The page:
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Thursday Notebook

By admin Published: February 11, 2010

You can find today's mailbag here. Topics include the actress Gail Russell, whom I have always found impressive onscreen, and her bad life.

With the Olympics starting tomorrow night (which means the bride will be logging many extra TV hours), I offer these notes from Time Warner Cable about programming:

Time Warner Cable will offer customers many unique opportunities to experience the Vancouver 2010 Olympic Winter Games, which run Friday, February 12 through Sunday, February 28.

Where to find the Olympics on TV (Channel lineups available at
In High-Definition

Start Over
An exclusive product only available to Time Warner Cable customers, Start Over allows customers to restart programs already in progress with the touch of a button, without the need for a digital video recorder (DVR). Available on USA, MSNBC and CNBC, along with many other channels, viewers who turn on the TV to find they are in the middle of an event can simply “start over” the program and watch it from the beginning. With Start Over, customers won’t miss a second of the Olympics.

On Demand
Available free, anytime to Time Warner Cable’s digital cable customers, Olympic fans can watch many extra offerings on Sports On Demand (channel 511) and HD Showcase On Demand (544), including full-length events, daily highlights, pre-game pieces and topics such as “Olympics 101,” “Athlete Profiles,” and much more. Content can be found on both channels under the “2010 Olympics” category.

NBC Olympic Online Connect Content
More than 1,000 combined hours of LIVE coverage and full event replays of events such as Ice Hockey, Curling, Downhill Training, Skating Practice and the Medals Plaza.
Olympics Online Connect content is available at no cost to all Time Warner Cable video customers who subscribe to at least an expanded basic package, (which includes CNBC and MSNBC). To access this content, customers will need to create a Time Warner Cable online user name and password at under the “Get Ready to Watch” section.
Throughout the Olympic Games, fans can access to get up-to-the-minute news, stats and more.

By the way, I have tried Start Over, but it does not appear to be on channels I spend the most time watching, so its usefulness has been limited.

Susan Faludi is coming to NE Ohio. From Kent State:

Pulitzer Prize-winning journalist Susan Faludi will discuss "Why Haven't Women Remade the World Yet?" as part of the Guest of Honor University Artist/Lecture Series on Tuesday, Feb. 23, at 5 p.m. in the Kiva at Kent State University. Following the lecture, there is a reception and book signing at 6:30 p.m. in room 204 of the Kent Student Center. Both the lecture and reception are free and open to the public.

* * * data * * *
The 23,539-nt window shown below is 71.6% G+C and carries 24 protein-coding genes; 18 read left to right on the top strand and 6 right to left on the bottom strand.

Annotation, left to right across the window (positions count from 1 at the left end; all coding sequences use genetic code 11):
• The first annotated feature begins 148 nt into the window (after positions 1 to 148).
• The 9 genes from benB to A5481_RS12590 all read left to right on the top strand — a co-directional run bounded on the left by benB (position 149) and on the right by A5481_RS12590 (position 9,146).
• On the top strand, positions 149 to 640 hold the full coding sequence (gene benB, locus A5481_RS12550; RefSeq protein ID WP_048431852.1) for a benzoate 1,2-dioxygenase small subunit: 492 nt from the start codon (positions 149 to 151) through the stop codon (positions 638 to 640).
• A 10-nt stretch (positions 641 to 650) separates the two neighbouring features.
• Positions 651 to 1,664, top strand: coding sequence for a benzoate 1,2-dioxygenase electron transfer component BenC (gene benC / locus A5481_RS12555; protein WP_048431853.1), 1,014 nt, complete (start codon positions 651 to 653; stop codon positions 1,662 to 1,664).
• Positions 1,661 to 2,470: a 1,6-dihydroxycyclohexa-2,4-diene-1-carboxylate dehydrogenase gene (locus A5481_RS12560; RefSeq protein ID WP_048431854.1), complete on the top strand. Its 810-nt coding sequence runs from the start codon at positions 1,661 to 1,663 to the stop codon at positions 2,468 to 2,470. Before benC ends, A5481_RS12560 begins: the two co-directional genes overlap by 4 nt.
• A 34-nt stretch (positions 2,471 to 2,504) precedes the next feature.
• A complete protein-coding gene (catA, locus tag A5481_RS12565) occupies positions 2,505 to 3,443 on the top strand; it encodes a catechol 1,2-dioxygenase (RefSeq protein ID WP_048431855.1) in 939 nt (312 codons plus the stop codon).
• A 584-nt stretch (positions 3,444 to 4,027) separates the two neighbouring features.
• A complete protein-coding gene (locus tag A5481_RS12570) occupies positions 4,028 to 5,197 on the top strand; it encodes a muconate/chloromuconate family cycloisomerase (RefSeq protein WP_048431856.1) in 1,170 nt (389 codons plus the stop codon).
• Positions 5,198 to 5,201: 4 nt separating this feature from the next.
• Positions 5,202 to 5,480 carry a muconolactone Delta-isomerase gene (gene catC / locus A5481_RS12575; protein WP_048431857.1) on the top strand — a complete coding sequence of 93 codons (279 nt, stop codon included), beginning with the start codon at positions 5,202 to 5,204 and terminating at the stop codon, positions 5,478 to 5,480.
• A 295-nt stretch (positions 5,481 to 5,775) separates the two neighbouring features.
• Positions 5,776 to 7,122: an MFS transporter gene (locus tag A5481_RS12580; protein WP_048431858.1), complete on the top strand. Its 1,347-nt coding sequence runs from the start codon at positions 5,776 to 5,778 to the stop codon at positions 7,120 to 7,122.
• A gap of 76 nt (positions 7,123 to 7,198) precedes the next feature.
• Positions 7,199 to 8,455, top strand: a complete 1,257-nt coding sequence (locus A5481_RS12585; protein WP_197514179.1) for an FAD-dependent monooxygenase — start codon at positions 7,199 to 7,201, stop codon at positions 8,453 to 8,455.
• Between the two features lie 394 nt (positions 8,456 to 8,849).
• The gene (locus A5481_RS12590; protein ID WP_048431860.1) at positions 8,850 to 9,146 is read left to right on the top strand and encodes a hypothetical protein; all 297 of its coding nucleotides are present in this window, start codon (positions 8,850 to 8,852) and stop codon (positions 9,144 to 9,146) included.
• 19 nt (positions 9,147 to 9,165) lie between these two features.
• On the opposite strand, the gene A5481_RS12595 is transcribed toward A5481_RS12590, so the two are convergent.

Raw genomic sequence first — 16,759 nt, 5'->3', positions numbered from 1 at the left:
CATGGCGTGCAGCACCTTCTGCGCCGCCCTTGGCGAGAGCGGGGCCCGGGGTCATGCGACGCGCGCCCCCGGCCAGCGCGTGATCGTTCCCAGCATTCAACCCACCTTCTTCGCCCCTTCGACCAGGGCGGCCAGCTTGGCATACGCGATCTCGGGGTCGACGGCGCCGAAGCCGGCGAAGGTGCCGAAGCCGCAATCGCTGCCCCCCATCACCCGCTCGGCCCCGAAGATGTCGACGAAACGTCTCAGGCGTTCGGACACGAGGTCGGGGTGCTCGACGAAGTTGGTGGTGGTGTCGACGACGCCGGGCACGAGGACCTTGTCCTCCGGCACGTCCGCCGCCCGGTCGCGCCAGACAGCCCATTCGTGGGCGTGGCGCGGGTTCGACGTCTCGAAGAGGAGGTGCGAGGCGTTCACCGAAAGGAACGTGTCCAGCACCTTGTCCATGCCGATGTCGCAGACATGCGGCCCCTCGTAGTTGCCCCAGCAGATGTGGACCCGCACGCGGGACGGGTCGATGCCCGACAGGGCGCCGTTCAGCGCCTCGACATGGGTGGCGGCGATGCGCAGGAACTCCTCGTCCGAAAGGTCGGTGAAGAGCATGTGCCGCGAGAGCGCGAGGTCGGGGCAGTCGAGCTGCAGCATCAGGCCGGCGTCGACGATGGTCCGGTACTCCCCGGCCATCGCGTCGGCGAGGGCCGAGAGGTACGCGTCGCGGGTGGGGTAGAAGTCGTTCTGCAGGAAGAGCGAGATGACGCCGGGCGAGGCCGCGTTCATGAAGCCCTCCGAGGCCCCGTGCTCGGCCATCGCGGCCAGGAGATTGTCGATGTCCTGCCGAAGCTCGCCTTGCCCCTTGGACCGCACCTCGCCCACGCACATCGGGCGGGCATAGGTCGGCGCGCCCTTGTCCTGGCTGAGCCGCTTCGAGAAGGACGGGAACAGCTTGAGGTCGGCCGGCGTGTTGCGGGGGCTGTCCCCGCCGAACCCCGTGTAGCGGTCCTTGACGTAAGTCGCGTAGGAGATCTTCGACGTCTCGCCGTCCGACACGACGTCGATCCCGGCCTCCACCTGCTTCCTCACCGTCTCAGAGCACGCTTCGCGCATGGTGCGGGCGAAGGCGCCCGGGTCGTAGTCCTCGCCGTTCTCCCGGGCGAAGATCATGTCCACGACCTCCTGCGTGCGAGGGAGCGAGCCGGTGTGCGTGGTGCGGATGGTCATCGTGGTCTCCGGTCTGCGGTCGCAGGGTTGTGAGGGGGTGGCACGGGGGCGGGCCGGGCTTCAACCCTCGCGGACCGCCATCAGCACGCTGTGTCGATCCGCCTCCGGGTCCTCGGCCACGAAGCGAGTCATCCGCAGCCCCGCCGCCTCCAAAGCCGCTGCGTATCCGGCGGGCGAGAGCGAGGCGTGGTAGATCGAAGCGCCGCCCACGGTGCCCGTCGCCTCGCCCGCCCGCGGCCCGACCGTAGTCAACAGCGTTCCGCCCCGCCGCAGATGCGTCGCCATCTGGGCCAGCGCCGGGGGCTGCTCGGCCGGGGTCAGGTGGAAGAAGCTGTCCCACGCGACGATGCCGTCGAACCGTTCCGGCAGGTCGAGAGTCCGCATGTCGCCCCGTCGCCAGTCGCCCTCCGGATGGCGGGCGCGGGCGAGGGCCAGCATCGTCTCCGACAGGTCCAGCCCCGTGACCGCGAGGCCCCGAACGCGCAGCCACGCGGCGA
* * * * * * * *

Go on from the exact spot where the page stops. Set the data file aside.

Faludi charted a new course for feminism in the United States with the publication of her seminal work Backlash: The Undeclared War Against American Women (1991). Over her career, she has chronicled the ever-shifting roles of men and women in society and has become one of the most provocative voices on women's rights and gender equality.

In her lecture, Faludi will discuss where American women find themselves today, one decade into the new millennium. Massive in scope, yet also finely detailed, Faludi's talk presents a frank and powerful portrait of women today.

In addition to her Pulitzer Prize, she has also won the National Book Critics Circle Award. Faludi has written for The Wall Street Journal and The New York Times, among others, and has also authored Stiffed: The Betrayal of the American Man (1999) and, most recently, The Terror Dream (2007).

I read Faludi's book some years ago and liked it for the most part -- although I remember taking issue with her analysis of TV content.

The Akron Art Museum has set an interesting-sounding screening:

The Akron Art Museum is featuring a screening of Hip-Hop: Beyond Beats and Rhymes on Thursday, February 25, 2010 at 7 pm. The film is presented as a tie-in with the museum’s Pattern ID exhibition, as many artists in the exhibition draw on hip-hop culture for inspiration.

A documentary made by hip-hop fan Byron Hurt, the film explores a number of issues in modern hip-hop culture. These include defining masculinity, representations of women and gays, views on violence in rap music and representations of hip-hop culture in media. Hip-Hop features interviews with celebrities such as Russell Simmons, Chuck D, Mos Def and Busta Rhymes.

The screening is FREE with first-come, first-serve seating available in the Charles and Jane Lehner Auditorium.

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